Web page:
On February 26, 2019, The Spindle, in collaboration with the Humanity Hub, organised the second Future Session of the year, which this time focused on Earth observation (remote sensing) and big data analysis. Experts of Space4Good facilitated the session, which was attended by a diverse audience featuring representatives from NGOs, social enterprises, businesses, government institutions and students.
With almost 5.000 satellites moving around the planet at this very moment, Space4Good introduced the participants to the fundamentals of Earth observation and briefly presented different technologies used in the field and their applications. On this basis, in the second part of the session participants were asked to design their own satellites to monitor and visualize the work they do.
Earth observation through remote sensing: satellites and more
The presentation started off with the basic question: what is remote sensing? Remote sensing fundamentally means observing the earth from a distance through sensors onboard satellites or aeroplanes. Other well-known Earth observation technologies include drones, aerial photography and radars. Observing phenomena from above offers the possibility of detracting oneself from them. This provides a different perspective on the observed reality.
Satellites exist in different type and serve different purposes (military, scientific, communication, weather, navigation etc.) but the main distinction is between commercial and non-commercial ones. The latter is open and free of charge and are generally made available by the government and (inter)governmental agencies. An illustrative example is the Copernicus programme of the European Union.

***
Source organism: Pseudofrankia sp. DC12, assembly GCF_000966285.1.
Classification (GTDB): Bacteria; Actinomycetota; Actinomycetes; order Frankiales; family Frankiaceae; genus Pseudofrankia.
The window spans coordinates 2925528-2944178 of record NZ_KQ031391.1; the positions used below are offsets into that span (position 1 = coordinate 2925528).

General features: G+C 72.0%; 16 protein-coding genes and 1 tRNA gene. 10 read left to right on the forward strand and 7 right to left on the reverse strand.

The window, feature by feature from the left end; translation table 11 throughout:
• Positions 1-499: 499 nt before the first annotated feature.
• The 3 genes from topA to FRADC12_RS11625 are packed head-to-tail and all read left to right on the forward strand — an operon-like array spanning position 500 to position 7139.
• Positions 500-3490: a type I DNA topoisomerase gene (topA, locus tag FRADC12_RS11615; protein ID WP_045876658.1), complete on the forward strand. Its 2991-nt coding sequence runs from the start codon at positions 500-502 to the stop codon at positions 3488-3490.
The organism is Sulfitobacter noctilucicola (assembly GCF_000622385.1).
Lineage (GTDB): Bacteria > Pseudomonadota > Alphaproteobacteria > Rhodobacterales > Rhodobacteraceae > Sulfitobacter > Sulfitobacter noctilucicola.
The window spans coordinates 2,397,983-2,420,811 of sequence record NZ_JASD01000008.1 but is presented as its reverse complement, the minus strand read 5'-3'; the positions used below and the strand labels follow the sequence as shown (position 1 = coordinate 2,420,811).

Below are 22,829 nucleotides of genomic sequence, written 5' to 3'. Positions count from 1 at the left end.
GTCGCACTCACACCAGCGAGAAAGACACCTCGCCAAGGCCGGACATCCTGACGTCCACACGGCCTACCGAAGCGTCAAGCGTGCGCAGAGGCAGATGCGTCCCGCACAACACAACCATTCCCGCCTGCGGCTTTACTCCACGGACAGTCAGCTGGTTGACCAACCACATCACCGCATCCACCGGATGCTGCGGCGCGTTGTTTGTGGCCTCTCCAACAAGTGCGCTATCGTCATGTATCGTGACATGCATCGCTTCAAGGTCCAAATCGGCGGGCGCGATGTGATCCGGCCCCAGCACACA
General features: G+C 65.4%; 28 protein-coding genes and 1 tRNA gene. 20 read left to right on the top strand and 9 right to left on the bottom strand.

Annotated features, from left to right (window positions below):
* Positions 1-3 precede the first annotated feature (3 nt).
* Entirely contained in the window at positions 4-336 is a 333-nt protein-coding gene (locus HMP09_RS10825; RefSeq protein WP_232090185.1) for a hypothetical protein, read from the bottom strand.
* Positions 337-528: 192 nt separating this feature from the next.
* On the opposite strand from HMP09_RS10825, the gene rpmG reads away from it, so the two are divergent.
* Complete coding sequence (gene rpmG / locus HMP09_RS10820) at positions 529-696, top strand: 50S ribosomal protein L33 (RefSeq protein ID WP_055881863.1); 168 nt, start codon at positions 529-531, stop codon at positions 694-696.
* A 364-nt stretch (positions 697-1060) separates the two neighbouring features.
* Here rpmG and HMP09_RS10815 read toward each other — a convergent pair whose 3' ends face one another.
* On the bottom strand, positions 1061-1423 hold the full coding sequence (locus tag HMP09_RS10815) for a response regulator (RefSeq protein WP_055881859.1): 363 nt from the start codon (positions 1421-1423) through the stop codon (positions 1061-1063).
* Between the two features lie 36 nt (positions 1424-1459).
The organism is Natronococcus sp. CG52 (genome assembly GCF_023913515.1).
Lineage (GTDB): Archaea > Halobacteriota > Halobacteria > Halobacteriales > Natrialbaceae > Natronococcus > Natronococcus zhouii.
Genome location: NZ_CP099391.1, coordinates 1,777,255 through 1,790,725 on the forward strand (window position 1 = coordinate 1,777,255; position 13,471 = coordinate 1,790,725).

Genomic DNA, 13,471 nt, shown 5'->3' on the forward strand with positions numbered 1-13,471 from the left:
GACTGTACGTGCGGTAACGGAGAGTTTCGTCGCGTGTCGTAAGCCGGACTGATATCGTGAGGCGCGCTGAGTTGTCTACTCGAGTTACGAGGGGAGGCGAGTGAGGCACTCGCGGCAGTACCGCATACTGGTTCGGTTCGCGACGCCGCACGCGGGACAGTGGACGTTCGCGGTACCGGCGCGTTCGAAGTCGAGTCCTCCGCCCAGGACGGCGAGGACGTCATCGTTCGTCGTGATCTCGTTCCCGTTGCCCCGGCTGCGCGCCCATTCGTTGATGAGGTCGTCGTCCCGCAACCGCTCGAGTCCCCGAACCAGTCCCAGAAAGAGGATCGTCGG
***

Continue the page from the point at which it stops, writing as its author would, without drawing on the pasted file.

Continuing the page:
Earth observation techniques and remote sensing know a wide range of applications. They can be used for land use classification, differentiating inter alia types of vegetation, water and inhabited areas. Furthermore, such instruments permit to map flood risk, monitor coastal erosion and other social and environmental trends. This is where the utility and relevance of remote sensing for the development cooperation sector become evident. Accordingly, from theory we moved on to practice.
Time to design your own satellite!
In the second part of the session, participants had the chance to design their own satellite. Subsequently. they could pitch their proposal in order to (fictively) receive funding from the European Space Agency (ESA), represented in this game by Space4Good. The projects were highly diverse in nature and had very different purposes.
One project, called Bee Sat, concerned a satellite envisaged to map areas still inhabited by insects, using an ad-hoc designed “insect hospitality index”. The RefCity project proposed instead to use remote sensing to map the extension of refugee camps, which often evolve into informal settlements – and sometimes even cities. Another proposal, named Sunset Beach Box, was to use a satellite to monitor coastal areas in South Africa in order to identify ideal places for setting up resorts, on the basis of flood risks, currents and tides, corals and other tourism-specific features. All of the projects were approved by the Space4Good team – and, interestingly, many of them turned out to be already running in reality.
Has your interest in the topic been raised? Here you can find the whole presentation that was given by Space4Good.
Do you want to know more about data, (technological) trends and their relevance for the future of development cooperation? Join us in the next Future sessions! The upcoming one will be on the Data Journey Methodology which has been developed by Akvo and will take place on Tuesday, April 30, 2019.